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Mutko: Russia needs World Cup more than rivals

"There's a certain philosophy in FIFA, that is to open new frontiers and broaden the horizons," Mutko, who also sits on FIFA's executive board, told Reuters in an interview at his ministry's headquarters in central Moscow.

"Soccer is the world's most popular sport, therefore it must leave a long-lasting legacy for a World Cup host," he said, pointing to this year's event in South Africa. "I think from that point of view Russia has a big edge over its rivals."

Mutko would not call Russia a favourite, however, saying it faces "very tough competition" from England and joint bids from Spain/Portugal and Belgium/Netherlands.

Russia needs a World Cup more than its Western European rivals, Mutko said.

"There's no denying that England has all the football tradition, the infrastructure, stadiums, etc but it has already hosted a World Cup (in 1966).

"Spain is a beautiful country, it won the last World Cup but it also hosted one (1982). Belgium and Netherlands also staged a major event (co-hosting Euro 2000) recently," he said.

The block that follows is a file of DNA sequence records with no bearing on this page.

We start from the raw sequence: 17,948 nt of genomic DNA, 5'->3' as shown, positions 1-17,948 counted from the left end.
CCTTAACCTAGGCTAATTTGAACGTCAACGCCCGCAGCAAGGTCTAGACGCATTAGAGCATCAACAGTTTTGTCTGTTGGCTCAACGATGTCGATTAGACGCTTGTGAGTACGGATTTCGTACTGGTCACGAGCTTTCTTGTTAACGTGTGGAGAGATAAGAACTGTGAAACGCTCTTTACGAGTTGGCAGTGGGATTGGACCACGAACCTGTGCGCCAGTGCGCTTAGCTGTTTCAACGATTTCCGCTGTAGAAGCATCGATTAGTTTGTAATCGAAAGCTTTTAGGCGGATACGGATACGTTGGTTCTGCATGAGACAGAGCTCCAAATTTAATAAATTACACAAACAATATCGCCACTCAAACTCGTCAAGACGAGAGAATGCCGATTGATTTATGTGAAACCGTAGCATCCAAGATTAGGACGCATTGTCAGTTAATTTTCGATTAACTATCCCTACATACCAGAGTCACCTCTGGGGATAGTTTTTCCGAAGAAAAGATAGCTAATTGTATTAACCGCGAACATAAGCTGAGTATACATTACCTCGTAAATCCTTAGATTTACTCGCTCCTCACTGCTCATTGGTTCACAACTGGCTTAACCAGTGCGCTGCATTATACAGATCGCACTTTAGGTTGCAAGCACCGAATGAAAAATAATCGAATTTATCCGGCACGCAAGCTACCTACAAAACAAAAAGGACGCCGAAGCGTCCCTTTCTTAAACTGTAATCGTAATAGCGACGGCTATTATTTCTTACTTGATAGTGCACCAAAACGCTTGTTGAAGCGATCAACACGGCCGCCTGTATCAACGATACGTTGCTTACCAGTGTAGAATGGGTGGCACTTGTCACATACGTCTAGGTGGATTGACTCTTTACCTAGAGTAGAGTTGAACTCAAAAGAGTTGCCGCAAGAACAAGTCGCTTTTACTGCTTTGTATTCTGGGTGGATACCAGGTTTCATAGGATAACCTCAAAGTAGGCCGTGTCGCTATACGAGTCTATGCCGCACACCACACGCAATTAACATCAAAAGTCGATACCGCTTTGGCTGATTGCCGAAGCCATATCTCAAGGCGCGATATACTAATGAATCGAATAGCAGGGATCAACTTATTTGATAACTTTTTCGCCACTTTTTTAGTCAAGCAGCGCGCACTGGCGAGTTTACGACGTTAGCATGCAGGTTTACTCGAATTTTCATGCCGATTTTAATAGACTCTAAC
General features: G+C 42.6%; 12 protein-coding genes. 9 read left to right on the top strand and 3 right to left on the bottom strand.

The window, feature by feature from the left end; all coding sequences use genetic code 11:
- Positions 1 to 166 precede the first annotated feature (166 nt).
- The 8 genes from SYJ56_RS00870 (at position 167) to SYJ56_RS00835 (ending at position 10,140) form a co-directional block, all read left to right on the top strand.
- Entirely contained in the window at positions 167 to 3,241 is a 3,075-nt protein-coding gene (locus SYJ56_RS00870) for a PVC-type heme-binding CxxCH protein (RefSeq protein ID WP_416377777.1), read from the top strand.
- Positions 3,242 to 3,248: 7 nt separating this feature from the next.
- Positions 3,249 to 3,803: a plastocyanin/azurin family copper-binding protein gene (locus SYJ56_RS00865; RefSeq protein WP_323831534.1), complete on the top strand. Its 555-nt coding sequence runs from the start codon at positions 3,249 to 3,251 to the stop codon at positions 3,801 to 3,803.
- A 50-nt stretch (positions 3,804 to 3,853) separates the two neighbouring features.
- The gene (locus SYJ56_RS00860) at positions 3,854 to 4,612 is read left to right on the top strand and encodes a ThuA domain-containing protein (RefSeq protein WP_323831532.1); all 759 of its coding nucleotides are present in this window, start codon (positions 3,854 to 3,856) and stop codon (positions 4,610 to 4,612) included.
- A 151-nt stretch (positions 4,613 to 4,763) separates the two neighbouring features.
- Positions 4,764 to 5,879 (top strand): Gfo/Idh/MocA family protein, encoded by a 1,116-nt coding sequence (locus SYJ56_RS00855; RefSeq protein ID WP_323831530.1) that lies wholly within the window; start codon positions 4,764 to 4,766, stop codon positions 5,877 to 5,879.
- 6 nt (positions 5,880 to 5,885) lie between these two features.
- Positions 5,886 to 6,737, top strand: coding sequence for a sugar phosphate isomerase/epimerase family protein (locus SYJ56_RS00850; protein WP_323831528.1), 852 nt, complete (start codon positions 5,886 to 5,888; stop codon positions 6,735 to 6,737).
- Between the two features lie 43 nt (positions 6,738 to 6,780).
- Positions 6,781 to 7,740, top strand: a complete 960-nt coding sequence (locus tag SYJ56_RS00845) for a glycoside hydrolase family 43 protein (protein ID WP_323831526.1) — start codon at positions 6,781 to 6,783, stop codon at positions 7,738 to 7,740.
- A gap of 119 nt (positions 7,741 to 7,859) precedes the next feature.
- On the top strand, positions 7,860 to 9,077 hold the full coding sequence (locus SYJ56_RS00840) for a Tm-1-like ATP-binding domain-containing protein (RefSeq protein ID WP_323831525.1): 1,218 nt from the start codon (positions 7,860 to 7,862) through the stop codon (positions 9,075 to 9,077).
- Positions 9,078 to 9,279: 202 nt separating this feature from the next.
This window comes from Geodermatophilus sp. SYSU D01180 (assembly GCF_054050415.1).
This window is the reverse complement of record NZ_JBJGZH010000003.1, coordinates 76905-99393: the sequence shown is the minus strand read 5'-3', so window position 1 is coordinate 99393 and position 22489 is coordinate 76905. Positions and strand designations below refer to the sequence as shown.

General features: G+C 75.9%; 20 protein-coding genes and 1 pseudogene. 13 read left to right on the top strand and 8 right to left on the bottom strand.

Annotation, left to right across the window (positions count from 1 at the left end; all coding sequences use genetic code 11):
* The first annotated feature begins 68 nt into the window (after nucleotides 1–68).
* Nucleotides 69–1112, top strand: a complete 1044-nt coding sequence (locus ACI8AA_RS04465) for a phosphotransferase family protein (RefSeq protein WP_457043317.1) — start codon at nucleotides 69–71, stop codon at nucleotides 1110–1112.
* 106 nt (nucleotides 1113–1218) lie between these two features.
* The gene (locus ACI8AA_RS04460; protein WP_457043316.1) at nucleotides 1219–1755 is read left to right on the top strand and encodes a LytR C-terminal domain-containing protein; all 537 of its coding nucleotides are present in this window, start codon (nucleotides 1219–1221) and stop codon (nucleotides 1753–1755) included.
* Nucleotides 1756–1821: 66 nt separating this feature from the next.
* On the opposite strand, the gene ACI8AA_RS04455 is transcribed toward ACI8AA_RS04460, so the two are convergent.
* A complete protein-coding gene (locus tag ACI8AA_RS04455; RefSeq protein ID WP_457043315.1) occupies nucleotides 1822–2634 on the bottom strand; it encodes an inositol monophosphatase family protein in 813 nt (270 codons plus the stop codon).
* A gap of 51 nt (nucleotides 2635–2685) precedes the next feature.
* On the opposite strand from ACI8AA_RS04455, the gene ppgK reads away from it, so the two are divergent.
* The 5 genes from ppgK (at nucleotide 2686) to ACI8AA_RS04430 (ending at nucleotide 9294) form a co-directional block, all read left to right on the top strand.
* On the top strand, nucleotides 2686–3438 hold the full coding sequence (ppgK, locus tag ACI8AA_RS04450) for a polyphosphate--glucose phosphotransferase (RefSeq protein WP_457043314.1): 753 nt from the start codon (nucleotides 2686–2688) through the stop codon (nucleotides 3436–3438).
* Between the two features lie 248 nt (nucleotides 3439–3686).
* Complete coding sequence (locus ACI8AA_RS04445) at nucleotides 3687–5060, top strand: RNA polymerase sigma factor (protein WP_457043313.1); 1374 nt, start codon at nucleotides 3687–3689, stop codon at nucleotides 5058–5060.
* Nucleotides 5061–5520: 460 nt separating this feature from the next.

"On the other hand, Russia or the whole of Eastern Europe for that matter, has never hosted a World Cup. And we need one in order to improve our infrastructure, to build the stadiums, to make us a real football country. This is what it's all about."


Mutko conceded that Russia also had its shortcomings.

"We have our minuses, just like all the other candidates," he said. "Our risk zones are the (insufficient) infrastructure, transport and (lack of modern) hotels and airports.

"But Russia is a dynamic country with huge economic potential and no one should have any doubt that everything would be built on time."

Russia's bid has been criticised over transport and infrastructure while England's has come under fire over training venues and team hotels.

FIFA has also criticised the idea of co-hosting the finals with Spain/Portugal and Belgium/Netherlands mounting joint bids.

Mutko also said a recent vote-selling scandal has damaged FIFA's reputation and left a bitter taste.

FIFA's ethics committee is due to announce its verdict on Thursday on two members of the executive committee, Nigeria's Amos Adamu and Reynald Temarii of Tahiti, over allegations they offered to sell their votes.

"Of course, it has affected our image," Mutko said.

"If you look back in history, such allegations are nothing new. Since the dawn of civilisation one can find corrupt officials, no society is immune to that.

"But as a member of the FIFA executive you should have a certain image of yourself. I don't think anyone would try to approach people like (committee member) Franz Beckenbauer or (UEFA president) Michel Platini.

"But despite what's been said and done I strongly believe it (the scandal) will not affect the (World Cup) vote," he added.

"Certain people want everyone to believe in a conspiracy that if 'A' count